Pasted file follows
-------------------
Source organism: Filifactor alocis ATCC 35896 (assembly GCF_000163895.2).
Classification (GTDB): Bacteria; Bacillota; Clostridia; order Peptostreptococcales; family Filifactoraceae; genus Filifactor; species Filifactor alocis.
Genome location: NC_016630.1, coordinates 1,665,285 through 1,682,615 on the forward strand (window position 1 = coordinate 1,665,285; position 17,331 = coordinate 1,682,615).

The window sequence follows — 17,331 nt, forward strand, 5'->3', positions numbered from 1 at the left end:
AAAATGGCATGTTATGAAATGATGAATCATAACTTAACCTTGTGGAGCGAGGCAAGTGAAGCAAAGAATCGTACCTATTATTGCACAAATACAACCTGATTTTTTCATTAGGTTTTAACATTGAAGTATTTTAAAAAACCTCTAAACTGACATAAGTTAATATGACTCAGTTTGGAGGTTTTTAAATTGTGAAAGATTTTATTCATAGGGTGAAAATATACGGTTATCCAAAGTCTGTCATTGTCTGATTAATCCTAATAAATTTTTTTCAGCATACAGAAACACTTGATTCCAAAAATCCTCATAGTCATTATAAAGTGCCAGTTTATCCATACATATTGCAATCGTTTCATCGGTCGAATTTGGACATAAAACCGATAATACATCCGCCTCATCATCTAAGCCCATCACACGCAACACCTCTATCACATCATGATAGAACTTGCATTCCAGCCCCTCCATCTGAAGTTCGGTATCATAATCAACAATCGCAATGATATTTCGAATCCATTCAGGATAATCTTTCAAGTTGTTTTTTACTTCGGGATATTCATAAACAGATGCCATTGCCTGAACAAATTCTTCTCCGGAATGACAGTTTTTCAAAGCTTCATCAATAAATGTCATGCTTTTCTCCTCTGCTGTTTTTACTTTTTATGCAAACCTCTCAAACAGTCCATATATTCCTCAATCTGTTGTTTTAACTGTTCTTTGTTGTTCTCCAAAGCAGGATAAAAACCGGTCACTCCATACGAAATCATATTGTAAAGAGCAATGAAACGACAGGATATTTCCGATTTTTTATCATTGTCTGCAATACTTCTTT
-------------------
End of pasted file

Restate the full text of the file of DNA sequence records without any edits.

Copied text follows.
Source organism: Filifactor alocis ATCC 35896 (assembly GCF_000163895.2).
Classification (GTDB): Bacteria; Bacillota; Clostridia; order Peptostreptococcales; family Filifactoraceae; genus Filifactor; species Filifactor alocis.
Genome location: NC_016630.1, coordinates 1,665,285 through 1,682,615 on the forward strand (window position 1 = coordinate 1,665,285; position 17,331 = coordinate 1,682,615).

The window sequence follows — 17,331 nt, forward strand, 5'->3', positions numbered from 1 at the left end:
AAAATGGCATGTTATGAAATGATGAATCATAACTTAACCTTGTGGAGCGAGGCAAGTGAAGCAAAGAATCGTACCTATTATTGCACAAATACAACCTGATTTTTTCATTAGGTTTTAACATTGAAGTATTTTAAAAAACCTCTAAACTGACATAAGTTAATATGACTCAGTTTGGAGGTTTTTAAATTGTGAAAGATTTTATTCATAGGGTGAAAATATACGGTTATCCAAAGTCTGTCATTGTCTGATTAATCCTAATAAATTTTTTTCAGCATACAGAAACACTTGATTCCAAAAATCCTCATAGTCATTATAAAGTGCCAGTTTATCCATACATATTGCAATCGTTTCATCGGTCGAATTTGGACATAAAACCGATAATACATCCGCCTCATCATCTAAGCCCATCACACGCAACACCTCTATCACATCATGATAGAACTTGCATTCCAGCCCCTCCATCTGAAGTTCGGTATCATAATCAACAATCGCAATGATATTTCGAATCCATTCAGGATAATCTTTCAAGTTGTTTTTTACTTCGGGATATTCATAAACAGATGCCATTGCCTGAACAAATTCTTCTCCGGAATGACAGTTTTTCAAAGCTTCATCAATAAATGTCATGCTTTTCTCCTCTGCTGTTTTTACTTTTTATGCAAACCTCTCAAACAGTCCATATATTCCTCAATCTGTTGTTTTAACTGTTCTTTGTTGTTCTCCAAAGCAGGATAAAAACCGGTCACTCCATACGAAATCATATTGTAAAGAGCAATGAAACGACAGGATATTTCCGATTTTTTATCATTGTCTGCAATACTTCTTT